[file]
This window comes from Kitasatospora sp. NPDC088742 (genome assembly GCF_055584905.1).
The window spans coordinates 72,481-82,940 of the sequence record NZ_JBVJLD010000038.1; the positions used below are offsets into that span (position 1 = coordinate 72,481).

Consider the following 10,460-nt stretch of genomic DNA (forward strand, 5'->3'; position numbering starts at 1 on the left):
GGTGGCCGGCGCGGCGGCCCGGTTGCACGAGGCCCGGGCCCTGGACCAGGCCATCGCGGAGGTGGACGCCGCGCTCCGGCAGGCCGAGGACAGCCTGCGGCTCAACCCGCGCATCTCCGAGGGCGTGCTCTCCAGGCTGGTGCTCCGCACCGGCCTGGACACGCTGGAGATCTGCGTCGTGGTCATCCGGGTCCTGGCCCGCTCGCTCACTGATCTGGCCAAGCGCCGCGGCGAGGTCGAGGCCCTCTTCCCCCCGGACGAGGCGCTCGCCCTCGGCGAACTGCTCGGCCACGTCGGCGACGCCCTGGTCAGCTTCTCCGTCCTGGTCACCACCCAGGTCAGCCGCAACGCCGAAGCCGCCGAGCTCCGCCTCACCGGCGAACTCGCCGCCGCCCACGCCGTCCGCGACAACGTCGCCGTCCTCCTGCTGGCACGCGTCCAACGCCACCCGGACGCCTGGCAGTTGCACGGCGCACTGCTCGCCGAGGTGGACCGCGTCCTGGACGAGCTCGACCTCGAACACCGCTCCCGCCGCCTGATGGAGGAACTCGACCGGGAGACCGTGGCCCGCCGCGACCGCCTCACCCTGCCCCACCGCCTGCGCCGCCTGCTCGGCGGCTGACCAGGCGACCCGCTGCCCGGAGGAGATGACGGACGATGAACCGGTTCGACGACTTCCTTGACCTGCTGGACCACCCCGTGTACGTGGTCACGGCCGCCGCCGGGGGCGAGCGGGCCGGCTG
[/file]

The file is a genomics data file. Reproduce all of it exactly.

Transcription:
This window comes from Kitasatospora sp. NPDC088742 (genome assembly GCF_055584905.1).
The window spans coordinates 72,481-82,940 of the sequence record NZ_JBVJLD010000038.1; the positions used below are offsets into that span (position 1 = coordinate 72,481).

Consider the following 10,460-nt stretch of genomic DNA (forward strand, 5'->3'; position numbering starts at 1 on the left):
GGTGGCCGGCGCGGCGGCCCGGTTGCACGAGGCCCGGGCCCTGGACCAGGCCATCGCGGAGGTGGACGCCGCGCTCCGGCAGGCCGAGGACAGCCTGCGGCTCAACCCGCGCATCTCCGAGGGCGTGCTCTCCAGGCTGGTGCTCCGCACCGGCCTGGACACGCTGGAGATCTGCGTCGTGGTCATCCGGGTCCTGGCCCGCTCGCTCACTGATCTGGCCAAGCGCCGCGGCGAGGTCGAGGCCCTCTTCCCCCCGGACGAGGCGCTCGCCCTCGGCGAACTGCTCGGCCACGTCGGCGACGCCCTGGTCAGCTTCTCCGTCCTGGTCACCACCCAGGTCAGCCGCAACGCCGAAGCCGCCGAGCTCCGCCTCACCGGCGAACTCGCCGCCGCCCACGCCGTCCGCGACAACGTCGCCGTCCTCCTGCTGGCACGCGTCCAACGCCACCCGGACGCCTGGCAGTTGCACGGCGCACTGCTCGCCGAGGTGGACCGCGTCCTGGACGAGCTCGACCTCGAACACCGCTCCCGCCGCCTGATGGAGGAACTCGACCGGGAGACCGTGGCCCGCCGCGACCGCCTCACCCTGCCCCACCGCCTGCGCCGCCTGCTCGGCGGCTGACCAGGCGACCCGCTGCCCGGAGGAGATGACGGACGATGAACCGGTTCGACGACTTCCTTGACCTGCTGGACCACCCCGTGTACGTGGTCACGGCCGCCGCCGGGGGCGAGCGGGCCGGCTG